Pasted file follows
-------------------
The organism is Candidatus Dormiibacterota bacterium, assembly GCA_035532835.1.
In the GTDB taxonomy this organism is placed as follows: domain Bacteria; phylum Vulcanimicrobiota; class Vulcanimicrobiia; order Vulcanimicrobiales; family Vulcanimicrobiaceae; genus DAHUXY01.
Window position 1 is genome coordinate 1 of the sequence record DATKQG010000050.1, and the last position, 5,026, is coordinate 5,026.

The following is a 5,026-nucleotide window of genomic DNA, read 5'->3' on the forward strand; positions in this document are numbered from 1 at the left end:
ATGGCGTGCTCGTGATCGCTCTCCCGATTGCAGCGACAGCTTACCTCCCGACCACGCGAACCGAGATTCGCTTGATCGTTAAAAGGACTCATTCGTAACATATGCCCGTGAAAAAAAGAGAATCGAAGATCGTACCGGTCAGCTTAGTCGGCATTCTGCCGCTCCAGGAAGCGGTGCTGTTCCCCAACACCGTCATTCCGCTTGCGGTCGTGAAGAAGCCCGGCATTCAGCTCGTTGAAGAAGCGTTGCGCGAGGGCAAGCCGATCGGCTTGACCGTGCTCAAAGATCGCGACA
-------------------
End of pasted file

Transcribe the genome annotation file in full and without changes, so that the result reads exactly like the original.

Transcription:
The organism is Candidatus Dormiibacterota bacterium, assembly GCA_035532835.1.
In the GTDB taxonomy this organism is placed as follows: domain Bacteria; phylum Vulcanimicrobiota; class Vulcanimicrobiia; order Vulcanimicrobiales; family Vulcanimicrobiaceae; genus DAHUXY01.
Window position 1 is genome coordinate 1 of the sequence record DATKQG010000050.1, and the last position, 5,026, is coordinate 5,026.

The following is a 5,026-nucleotide window of genomic DNA, read 5'->3' on the forward strand; positions in this document are numbered from 1 at the left end:
ATGGCGTGCTCGTGATCGCTCTCCCGATTGCAGCGACAGCTTACCTCCCGACCACGCGAACCGAGATTCGCTTGATCGTTAAAAGGACTCATTCGTAACATATGCCCGTGAAAAAAAGAGAATCGAAGATCGTACCGGTCAGCTTAGTCGGCATTCTGCCGCTCCAGGAAGCGGTGCTGTTCCCCAACACCGTCATTCCGCTTGCGGTCGTGAAGAAGCCCGGCATTCAGCTCGTTGAAGAAGCGTTGCGCGAGGGCAAGCCGATCGGCTTGACCGTGCTCAAAGATCGCGACA